FVR’s rebasing mechanism addressed the risks the concessionaires would have to face. It was deemed fair not only by the government and the concessionaires, but also by third-party observers such as the Asian Development Bank and foreign governments who observed the privatization process. In fact, the privatization of the MWSS was lauded by the World Bank as a success and used as a model by which other privatization endeavors were to be based.

Alas, in 1997, the distribution business of the MWSS was successfully privatized to Maynilad and MWC. Both concessionaires absorbed its debts and worked swiftly to provide the city with running water. The concessionaire agreement was so well crafted that both Maynilad and MWC were able to offer lower-than-expected bids for their water rates.

Today, 96% of Metro Manila is connected to the water supply grid and 47% of the city will have wastewater treatment plants by 2021. If the water concessionaires are able to agree on the terms for the 2022–2037 term, water treatment plants will be in place for 68% of the metropolis by 2026, 87% by 2032 and 100% by 2037.

As a consumer, would I like to change anything in the concession agreement?

Other than lowering water rates even further, I would not change a thing. Why should I when my home and businesses enjoy reliable water supply with rates that are among the lowest in the country? Best of all, I consume water with a clear conscience knowing that the waste is treated before it is expelled back to Manila Bay. This is a world of difference when compared to the dark days in the hands of government through the MWSS.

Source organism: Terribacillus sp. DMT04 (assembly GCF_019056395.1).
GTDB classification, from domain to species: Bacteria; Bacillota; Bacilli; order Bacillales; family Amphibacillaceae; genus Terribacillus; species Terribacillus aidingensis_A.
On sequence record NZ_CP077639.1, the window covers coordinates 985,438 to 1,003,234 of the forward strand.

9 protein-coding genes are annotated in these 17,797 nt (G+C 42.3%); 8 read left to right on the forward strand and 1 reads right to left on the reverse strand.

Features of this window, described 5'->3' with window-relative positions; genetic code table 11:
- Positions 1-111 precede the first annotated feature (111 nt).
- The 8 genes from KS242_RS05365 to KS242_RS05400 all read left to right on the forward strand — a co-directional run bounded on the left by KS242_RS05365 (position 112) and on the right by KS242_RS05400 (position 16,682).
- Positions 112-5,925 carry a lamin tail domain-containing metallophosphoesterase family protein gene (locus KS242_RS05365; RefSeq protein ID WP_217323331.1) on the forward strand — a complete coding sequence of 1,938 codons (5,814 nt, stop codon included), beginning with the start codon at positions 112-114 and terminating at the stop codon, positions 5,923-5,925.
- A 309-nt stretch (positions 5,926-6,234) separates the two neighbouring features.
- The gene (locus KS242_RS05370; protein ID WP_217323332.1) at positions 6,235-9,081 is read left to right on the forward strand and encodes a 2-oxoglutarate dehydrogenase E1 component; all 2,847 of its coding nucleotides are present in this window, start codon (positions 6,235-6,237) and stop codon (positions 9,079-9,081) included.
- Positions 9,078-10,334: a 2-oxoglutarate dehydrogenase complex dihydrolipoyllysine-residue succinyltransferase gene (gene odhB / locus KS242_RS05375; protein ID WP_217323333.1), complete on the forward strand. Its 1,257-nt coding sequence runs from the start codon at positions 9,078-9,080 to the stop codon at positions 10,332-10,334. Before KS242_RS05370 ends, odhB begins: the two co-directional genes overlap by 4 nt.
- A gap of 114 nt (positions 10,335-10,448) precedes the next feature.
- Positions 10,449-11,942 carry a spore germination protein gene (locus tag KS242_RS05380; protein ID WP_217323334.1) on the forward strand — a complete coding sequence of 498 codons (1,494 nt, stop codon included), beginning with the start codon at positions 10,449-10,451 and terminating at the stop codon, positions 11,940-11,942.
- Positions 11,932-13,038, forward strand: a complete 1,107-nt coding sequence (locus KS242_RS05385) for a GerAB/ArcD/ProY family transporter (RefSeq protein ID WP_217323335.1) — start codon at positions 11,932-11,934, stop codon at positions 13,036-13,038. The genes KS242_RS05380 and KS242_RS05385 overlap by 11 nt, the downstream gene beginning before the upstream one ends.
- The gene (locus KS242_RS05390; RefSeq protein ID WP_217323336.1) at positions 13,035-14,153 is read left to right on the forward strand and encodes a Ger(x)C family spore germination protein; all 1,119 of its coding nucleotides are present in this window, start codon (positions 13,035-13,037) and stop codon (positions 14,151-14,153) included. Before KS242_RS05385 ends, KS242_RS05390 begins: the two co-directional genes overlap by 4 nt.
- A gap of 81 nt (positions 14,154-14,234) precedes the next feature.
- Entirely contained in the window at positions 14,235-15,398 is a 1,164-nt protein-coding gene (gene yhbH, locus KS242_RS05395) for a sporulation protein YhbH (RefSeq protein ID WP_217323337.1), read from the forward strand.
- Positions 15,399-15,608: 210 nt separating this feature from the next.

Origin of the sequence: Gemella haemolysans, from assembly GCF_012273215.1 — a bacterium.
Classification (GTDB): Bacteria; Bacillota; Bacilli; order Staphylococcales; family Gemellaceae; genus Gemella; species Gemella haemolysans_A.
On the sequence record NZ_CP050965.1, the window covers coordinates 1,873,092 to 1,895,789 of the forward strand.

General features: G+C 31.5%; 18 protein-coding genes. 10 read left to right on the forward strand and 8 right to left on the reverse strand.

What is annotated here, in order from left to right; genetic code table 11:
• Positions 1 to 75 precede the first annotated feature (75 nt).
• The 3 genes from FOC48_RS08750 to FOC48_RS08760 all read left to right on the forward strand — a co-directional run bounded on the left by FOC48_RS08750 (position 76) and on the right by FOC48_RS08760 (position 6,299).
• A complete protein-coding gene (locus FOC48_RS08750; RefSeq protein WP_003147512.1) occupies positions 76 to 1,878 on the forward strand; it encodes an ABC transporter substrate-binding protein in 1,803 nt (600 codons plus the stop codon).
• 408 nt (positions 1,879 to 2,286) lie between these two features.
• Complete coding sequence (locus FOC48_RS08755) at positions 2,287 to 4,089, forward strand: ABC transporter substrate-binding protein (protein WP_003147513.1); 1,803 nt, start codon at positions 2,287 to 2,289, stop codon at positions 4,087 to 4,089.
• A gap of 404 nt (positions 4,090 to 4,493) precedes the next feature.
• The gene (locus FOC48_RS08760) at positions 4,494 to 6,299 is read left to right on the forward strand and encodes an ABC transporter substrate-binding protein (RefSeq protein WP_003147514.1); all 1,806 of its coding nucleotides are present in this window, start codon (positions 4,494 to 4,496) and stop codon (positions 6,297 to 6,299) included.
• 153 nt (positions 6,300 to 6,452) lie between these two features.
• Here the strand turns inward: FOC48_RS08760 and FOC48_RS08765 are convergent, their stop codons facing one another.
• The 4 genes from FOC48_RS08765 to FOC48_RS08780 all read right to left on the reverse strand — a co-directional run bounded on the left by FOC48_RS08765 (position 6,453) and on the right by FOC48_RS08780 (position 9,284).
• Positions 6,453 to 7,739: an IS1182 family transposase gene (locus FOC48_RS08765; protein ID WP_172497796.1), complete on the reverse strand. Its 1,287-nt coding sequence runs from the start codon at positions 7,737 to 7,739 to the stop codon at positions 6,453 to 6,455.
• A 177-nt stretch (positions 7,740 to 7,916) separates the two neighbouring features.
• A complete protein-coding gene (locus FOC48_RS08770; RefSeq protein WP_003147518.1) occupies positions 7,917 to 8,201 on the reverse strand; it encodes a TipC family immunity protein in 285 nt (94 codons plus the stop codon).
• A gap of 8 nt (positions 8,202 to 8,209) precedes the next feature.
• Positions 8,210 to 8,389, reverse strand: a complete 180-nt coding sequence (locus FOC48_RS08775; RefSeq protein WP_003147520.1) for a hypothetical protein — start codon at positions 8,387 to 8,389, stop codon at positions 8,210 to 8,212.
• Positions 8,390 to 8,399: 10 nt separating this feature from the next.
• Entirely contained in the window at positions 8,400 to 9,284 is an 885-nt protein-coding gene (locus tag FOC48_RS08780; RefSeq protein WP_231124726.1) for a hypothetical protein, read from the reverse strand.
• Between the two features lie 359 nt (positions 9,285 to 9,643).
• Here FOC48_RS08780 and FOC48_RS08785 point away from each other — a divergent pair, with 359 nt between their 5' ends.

Comparative figures of the state-run Local Water Utilities Administration (LWUA) shows that Metro Manila residents who consume 10 cubic meters (cu.m.) of water per month pay only P104, which is the lowest among 12 metropolitan cities in the country. In contrast, consumers in Baguio pay the highest monthly rate of P370 for the same 10 cu.m. of water.

Consumers in San Jose Del Monte pay the second-highest rate at P280 for 10 cu.m. per month. Other urban centers with higher water rates than Metro Manila include Angeles, Bacolod, Batangas, Cabanatuan, Cagayan de Oro, Dasmariñas, Davao, Cebu and Iloilo.

For commercial and industrial consumers, or those that consume more than 20 cu.m. per month, LWUA records show that Metro Manila has the second lowest rate at P306, bested only by Davao that charges P281. Again, Baguio is the most expensive in this category at P775.

For context, Metro Manila’s water rates are but one-fifth of what is charged in Sydney and 2.5 times more expensive than in Kuala Lumpur.

We hope that the Department of Justice does not monkey around too much with a perfectly good concession agreement in the name revenge or political posturing. The last thing we want is to end up with more expensive water rates and/or a derailed water infrastructure investment program.

 

Andrew J. Masigan is an economist.